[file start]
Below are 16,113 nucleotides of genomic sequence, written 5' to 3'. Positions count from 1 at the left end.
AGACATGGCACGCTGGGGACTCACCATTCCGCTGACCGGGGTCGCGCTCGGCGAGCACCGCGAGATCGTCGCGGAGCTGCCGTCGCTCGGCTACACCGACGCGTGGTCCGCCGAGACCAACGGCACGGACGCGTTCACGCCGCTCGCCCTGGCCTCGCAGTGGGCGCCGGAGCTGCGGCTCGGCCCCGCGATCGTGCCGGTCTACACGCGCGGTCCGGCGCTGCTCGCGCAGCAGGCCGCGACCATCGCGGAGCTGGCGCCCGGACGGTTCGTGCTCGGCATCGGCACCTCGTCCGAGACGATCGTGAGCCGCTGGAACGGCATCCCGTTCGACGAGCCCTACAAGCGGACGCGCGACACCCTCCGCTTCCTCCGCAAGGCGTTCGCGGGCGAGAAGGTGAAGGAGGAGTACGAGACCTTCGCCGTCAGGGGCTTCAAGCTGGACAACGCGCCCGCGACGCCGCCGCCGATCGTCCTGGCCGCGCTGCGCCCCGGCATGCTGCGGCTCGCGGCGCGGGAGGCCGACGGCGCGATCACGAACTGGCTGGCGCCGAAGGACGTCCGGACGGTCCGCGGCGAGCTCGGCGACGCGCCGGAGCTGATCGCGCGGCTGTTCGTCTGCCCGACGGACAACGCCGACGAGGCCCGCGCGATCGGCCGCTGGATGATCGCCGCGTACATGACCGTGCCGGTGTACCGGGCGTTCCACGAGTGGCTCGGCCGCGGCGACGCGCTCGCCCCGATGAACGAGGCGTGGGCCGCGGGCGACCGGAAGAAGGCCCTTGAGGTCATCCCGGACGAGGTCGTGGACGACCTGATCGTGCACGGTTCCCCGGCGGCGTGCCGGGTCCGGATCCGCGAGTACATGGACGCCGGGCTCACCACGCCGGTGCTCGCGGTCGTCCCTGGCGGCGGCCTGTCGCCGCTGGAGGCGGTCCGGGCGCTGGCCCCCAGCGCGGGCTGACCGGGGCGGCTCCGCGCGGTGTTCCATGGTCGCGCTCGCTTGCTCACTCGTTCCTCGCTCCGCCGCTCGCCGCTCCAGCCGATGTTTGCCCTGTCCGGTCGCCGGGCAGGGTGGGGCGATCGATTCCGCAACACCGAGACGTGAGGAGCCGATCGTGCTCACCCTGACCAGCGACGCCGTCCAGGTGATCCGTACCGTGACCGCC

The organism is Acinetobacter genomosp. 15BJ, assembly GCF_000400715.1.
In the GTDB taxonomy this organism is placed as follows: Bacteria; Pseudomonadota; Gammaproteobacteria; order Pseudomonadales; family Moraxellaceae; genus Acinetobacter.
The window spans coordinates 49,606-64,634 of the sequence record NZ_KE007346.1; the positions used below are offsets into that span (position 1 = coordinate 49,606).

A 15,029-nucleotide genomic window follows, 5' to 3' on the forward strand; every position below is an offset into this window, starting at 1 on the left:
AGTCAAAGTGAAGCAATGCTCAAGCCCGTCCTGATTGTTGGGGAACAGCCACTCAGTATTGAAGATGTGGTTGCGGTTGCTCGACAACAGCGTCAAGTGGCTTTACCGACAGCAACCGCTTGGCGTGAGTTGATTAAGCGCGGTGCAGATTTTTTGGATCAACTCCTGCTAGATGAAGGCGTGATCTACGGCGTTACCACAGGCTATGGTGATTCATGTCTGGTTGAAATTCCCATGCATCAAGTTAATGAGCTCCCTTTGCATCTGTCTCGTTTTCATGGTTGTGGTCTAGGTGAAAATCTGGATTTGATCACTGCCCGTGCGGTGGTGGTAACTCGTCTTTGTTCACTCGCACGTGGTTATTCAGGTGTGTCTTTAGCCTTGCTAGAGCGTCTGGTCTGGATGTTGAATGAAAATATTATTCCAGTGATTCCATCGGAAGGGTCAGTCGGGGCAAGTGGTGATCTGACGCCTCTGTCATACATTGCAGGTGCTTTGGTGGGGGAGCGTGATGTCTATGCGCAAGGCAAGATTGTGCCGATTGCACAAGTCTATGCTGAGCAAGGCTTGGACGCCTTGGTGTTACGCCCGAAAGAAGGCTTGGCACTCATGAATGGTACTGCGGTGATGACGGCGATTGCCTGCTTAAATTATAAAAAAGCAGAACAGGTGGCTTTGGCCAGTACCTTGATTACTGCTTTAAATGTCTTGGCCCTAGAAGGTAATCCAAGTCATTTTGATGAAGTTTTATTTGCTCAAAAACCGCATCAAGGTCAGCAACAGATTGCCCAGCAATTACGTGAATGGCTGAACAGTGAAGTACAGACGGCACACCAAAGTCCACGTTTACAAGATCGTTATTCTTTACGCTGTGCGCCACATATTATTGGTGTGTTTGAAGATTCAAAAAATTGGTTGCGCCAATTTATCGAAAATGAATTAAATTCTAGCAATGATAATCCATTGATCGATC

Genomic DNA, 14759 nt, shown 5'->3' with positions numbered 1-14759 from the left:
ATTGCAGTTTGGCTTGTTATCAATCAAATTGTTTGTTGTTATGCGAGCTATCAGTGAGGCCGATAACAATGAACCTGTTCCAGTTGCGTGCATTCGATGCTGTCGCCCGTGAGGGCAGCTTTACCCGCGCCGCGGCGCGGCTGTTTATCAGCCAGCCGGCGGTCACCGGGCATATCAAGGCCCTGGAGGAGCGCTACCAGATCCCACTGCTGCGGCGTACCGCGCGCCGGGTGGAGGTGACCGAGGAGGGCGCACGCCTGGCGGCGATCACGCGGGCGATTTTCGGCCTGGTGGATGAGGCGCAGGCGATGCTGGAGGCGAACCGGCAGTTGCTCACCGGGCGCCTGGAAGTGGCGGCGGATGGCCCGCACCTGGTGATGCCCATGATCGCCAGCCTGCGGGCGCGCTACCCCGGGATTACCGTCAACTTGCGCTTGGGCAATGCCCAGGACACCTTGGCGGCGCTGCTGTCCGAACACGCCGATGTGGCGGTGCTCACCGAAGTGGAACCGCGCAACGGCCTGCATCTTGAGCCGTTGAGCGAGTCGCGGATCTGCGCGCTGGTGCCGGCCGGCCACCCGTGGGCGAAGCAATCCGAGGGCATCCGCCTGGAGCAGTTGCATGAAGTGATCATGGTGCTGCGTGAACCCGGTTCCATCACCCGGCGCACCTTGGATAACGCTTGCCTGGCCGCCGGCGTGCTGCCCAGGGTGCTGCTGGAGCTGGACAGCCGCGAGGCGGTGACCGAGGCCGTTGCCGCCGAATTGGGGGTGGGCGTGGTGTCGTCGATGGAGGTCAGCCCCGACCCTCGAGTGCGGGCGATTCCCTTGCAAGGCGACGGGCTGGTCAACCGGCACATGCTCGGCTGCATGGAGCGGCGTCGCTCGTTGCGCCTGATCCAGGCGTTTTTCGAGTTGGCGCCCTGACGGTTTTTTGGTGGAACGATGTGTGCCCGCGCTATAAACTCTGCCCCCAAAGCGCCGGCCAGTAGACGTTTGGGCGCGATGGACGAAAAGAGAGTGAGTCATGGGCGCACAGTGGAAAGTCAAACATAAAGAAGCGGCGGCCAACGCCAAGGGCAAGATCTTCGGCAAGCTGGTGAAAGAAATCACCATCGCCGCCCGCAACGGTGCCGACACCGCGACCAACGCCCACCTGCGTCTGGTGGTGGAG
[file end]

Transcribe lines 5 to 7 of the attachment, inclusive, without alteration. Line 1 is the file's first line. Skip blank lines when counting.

The window spans coordinates 49,606-64,634 of the sequence record NZ_KE007346.1; the positions used below are offsets into that span (position 1 = coordinate 49,606).

A 15,029-nucleotide genomic window follows, 5' to 3' on the forward strand; every position below is an offset into this window, starting at 1 on the left:
AGTCAAAGTGAAGCAATGCTCAAGCCCGTCCTGATTGTTGGGGAACAGCCACTCAGTATTGAAGATGTGGTTGCGGTTGCTCGACAACAGCGTCAAGTGGCTTTACCGACAGCAACCGCTTGGCGTGAGTTGATTAAGCGCGGTGCAGATTTTTTGGATCAACTCCTGCTAGATGAAGGCGTGATCTACGGCGTTACCACAGGCTATGGTGATTCATGTCTGGTTGAAATTCCCATGCATCAAGTTAATGAGCTCCCTTTGCATCTGTCTCGTTTTCATGGTTGTGGTCTAGGTGAAAATCTGGATTTGATCACTGCCCGTGCGGTGGTGGTAACTCGTCTTTGTTCACTCGCACGTGGTTATTCAGGTGTGTCTTTAGCCTTGCTAGAGCGTCTGGTCTGGATGTTGAATGAAAATATTATTCCAGTGATTCCATCGGAAGGGTCAGTCGGGGCAAGTGGTGATCTGACGCCTCTGTCATACATTGCAGGTGCTTTGGTGGGGGAGCGTGATGTCTATGCGCAAGGCAAGATTGTGCCGATTGCACAAGTCTATGCTGAGCAAGGCTTGGACGCCTTGGTGTTACGCCCGAAAGAAGGCTTGGCACTCATGAATGGTACTGCGGTGATGACGGCGATTGCCTGCTTAAATTATAAAAAAGCAGAACAGGTGGCTTTGGCCAGTACCTTGATTACTGCTTTAAATGTCTTGGCCCTAGAAGGTAATCCAAGTCATTTTGATGAAGTTTTATTTGCTCAAAAACCGCATCAAGGTCAGCAACAGATTGCCCAGCAATTACGTGAATGGCTGAACAGTGAAGTACAGACGGCACACCAAAGTCCACGTTTACAAGATCGTTATTCTTTACGCTGTGCGCCACATATTATTGGTGTGTTTGAAGATTCAAAAAATTGGTTGCGCCAATTTATCGAAAATGAATTAAATTCTAGCAATGATAATCCATTGATCGATC